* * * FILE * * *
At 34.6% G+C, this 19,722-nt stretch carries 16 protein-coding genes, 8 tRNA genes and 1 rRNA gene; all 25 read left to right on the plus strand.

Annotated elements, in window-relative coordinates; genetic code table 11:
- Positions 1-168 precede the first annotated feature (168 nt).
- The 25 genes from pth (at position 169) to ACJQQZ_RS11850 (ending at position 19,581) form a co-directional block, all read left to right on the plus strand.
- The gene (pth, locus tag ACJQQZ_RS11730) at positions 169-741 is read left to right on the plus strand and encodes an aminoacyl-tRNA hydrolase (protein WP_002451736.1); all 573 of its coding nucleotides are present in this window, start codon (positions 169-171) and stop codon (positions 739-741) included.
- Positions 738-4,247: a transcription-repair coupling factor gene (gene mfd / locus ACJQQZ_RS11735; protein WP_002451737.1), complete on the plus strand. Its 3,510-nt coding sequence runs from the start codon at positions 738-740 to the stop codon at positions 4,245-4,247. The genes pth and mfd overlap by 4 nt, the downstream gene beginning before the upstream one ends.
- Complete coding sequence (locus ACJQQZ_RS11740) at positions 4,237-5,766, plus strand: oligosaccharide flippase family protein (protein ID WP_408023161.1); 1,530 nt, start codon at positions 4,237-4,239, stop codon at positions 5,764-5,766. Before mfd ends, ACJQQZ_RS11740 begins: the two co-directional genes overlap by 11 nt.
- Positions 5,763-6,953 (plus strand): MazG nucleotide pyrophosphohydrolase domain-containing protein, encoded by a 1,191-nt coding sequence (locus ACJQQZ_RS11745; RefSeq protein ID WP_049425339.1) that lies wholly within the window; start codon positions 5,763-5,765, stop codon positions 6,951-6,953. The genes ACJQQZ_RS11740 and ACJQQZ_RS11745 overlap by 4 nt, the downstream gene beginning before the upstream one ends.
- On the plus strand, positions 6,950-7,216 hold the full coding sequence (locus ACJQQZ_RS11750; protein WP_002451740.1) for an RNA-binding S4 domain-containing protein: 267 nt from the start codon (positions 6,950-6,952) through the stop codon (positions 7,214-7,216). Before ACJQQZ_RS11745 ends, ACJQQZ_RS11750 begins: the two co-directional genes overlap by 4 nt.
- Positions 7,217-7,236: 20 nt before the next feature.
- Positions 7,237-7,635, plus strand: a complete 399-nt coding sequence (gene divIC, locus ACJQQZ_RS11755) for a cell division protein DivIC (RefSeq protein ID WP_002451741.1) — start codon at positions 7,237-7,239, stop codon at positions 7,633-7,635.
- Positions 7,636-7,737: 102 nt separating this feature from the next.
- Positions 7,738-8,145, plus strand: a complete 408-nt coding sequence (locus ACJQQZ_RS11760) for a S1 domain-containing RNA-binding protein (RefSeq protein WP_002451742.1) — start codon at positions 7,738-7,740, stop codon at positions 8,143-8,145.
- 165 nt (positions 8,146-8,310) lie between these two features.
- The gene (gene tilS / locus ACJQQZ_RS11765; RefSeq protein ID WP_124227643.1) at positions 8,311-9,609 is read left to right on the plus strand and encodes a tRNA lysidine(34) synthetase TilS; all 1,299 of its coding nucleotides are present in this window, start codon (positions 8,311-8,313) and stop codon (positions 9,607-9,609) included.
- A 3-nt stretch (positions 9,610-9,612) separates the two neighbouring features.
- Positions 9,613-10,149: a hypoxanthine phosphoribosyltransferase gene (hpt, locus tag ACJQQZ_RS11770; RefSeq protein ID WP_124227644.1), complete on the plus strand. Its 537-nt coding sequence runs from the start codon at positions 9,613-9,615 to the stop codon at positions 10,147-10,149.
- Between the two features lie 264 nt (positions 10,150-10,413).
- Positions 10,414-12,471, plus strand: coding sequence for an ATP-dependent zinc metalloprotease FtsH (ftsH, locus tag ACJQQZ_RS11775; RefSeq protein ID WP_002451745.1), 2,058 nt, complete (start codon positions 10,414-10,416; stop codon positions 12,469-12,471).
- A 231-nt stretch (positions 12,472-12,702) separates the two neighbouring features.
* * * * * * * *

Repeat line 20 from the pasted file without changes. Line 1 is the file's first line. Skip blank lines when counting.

- A 231-nt stretch (positions 12,472-12,702) separates the two neighbouring features.